Key Quote: There are only the pursued, the pursuing, the busy, and the tired. And all of those are MBA students. 

Freakonomics and the Tipping Point Don’t know enough about economics, psychology, or statistics, but need to at your level in the organization to make it look like you know what you’re talking about?  These will give you a quick primer that will make you seem like you just did a PhD at Harvard. You can also insert tidbits from the books into witty conversations at cocktail hours and coworkers’ houses.

 Key quote: The tipping point is that magic moment when an idea, trend, or social behavior crosses a threshold, tips, and spreads like wildfire. Tell this one to your social media intern and have her make it go viral or something for $6/hour. 

Eat, Pray, Love by Elizabeth Gilbert Sometimes we need to take a break from the rat race and unwind. MBAs as a general rule work too hard and don’t play enough. So, quit your job, forget about your $60k in MBA student debt, and go to some exotic destination with a book advance, hoping that you’ll hit it as big as Gilbert, who now has a second bestseller out.

Key Quote: This is a good sign, having a broken heart. It means we have tried for something. You can tell your team this next time there’s no room in the budget for them to get promoted. At least they’re trying and pure of heart. 

__1984 by George Orwell There is no book better than this on company culture. It’s true that some people may initially not be team players and resist changes. It’s your job to gently remind these people that going along with company culture will be better for all of us collectively in the end, because what is an organization but a collection of people? Great people. Your people.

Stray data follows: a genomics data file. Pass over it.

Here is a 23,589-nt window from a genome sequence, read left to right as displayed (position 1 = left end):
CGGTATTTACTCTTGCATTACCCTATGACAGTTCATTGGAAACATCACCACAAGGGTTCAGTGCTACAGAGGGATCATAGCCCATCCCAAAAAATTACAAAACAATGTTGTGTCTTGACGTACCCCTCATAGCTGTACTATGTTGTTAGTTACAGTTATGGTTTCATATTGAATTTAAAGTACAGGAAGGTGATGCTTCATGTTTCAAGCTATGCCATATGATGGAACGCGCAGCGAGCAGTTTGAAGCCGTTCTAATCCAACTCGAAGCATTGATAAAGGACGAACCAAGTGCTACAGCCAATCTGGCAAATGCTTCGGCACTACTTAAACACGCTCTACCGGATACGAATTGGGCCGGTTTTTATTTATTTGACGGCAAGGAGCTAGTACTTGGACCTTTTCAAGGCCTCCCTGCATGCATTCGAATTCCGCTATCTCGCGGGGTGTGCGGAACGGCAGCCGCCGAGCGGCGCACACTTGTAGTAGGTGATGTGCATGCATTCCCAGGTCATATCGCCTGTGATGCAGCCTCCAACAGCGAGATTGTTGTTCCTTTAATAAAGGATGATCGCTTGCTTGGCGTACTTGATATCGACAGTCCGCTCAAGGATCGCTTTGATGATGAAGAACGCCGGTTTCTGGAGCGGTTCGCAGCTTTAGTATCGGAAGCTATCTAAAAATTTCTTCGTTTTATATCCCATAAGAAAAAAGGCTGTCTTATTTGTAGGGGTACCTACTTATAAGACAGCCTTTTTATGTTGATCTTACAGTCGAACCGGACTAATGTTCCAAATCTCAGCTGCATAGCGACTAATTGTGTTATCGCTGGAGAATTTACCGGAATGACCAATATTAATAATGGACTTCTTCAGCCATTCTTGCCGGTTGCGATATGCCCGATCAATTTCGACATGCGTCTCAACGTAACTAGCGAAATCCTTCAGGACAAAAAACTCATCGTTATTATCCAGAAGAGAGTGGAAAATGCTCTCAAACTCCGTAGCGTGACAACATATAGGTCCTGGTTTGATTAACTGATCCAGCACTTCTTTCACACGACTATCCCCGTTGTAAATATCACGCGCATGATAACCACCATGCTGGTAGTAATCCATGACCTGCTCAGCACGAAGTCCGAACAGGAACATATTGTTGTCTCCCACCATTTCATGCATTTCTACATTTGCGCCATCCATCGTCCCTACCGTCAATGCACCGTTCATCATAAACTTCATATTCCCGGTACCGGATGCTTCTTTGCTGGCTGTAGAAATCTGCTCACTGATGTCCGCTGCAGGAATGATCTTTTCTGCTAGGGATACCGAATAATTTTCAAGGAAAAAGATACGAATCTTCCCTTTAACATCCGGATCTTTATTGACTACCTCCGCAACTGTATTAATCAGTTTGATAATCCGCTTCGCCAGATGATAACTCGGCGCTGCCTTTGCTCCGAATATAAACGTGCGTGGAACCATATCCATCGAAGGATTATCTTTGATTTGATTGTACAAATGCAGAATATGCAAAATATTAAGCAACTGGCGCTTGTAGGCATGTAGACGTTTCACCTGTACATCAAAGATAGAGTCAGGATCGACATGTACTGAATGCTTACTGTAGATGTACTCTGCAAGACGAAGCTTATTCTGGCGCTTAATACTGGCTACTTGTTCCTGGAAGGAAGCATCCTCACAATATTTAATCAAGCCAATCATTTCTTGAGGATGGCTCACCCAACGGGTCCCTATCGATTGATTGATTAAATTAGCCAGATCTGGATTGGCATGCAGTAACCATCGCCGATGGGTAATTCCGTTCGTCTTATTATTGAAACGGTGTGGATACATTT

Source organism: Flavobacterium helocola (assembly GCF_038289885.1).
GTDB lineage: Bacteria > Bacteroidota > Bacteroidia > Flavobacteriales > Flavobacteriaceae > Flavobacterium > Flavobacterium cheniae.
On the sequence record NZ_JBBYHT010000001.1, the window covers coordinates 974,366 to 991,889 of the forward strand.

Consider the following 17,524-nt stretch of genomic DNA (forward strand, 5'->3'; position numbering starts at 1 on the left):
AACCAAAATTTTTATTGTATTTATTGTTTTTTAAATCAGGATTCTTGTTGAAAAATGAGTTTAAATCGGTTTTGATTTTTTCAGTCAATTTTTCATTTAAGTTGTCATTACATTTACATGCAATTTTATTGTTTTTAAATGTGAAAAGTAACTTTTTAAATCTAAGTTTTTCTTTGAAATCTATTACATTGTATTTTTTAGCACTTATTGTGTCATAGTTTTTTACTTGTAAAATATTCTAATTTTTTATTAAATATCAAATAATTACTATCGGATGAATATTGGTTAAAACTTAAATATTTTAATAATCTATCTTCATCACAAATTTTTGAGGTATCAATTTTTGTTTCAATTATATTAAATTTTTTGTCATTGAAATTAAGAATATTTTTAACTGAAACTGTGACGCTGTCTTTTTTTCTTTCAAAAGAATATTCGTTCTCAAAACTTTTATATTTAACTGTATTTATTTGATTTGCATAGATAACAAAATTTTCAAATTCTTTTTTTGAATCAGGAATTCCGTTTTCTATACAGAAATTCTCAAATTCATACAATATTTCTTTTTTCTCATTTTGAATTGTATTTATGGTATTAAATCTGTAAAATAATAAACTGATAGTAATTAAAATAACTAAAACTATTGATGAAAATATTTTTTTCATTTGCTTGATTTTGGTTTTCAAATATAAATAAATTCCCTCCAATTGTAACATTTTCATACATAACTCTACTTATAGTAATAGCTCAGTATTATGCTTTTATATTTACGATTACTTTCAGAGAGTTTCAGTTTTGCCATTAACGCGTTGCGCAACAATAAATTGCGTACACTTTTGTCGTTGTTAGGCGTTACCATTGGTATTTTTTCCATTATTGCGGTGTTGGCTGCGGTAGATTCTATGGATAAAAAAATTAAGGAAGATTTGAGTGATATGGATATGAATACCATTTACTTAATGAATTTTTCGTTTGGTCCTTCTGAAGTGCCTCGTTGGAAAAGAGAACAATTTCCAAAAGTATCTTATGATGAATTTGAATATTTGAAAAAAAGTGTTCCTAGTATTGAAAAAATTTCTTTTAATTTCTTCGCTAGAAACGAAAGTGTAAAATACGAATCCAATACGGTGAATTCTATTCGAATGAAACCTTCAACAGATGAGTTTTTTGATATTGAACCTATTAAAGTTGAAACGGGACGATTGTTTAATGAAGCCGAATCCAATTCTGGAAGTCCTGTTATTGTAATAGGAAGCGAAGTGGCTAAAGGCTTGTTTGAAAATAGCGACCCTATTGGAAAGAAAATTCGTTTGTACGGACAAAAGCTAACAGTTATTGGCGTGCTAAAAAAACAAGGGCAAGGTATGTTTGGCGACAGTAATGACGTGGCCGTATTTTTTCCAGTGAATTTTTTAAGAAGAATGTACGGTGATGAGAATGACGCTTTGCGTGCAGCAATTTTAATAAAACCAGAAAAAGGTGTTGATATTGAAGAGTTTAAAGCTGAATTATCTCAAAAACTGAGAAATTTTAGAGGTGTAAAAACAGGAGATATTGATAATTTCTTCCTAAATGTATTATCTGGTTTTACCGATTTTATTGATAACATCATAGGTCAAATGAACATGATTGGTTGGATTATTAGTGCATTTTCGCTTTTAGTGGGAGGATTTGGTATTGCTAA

Key Quote: Perhaps one did not want to be loved so much as to be understood. This is the overall ethos to keep in mind as a manager. 

Harry Potter series by J.K. Rowling What better analogy for M.B.A. students is there than someone who has no prospects, is living under the so-called staircase of life as a metaphorical junior analyst, then, via magical owl and spells and a school that is probably costing upwards of $50k a year if you include room and board, tuition, NOT TO MENTION transportation, becomes the hottest commodity wizard in the entire magical kingdom, and takes down the biggest, baddest wizard out there. You can think of the wizard as the top competitor in your industry and you as a young start-up leader if it makes you feel better about yourself.

Key quote:I don’t go looking for trouble. Trouble usually finds me.Exactly that badass machismo that MBAs need to build character. 

Dilbert by Scott Adams Corporate life is funny sometimes, and MBAs need a good laugh from time-to-time. What’s funniest about Dilbert is that Scott Adams has no idea how corporate life actually works. Because he was an engineer, and not a business student, in the workforce, he’s missing a lot of the subtleties of life and his cartoons aren’t often sharp-witted, but adorably clueless, like Anne Geddes pictures. Laugh at Adams and the empire he has built on top of that naiveté.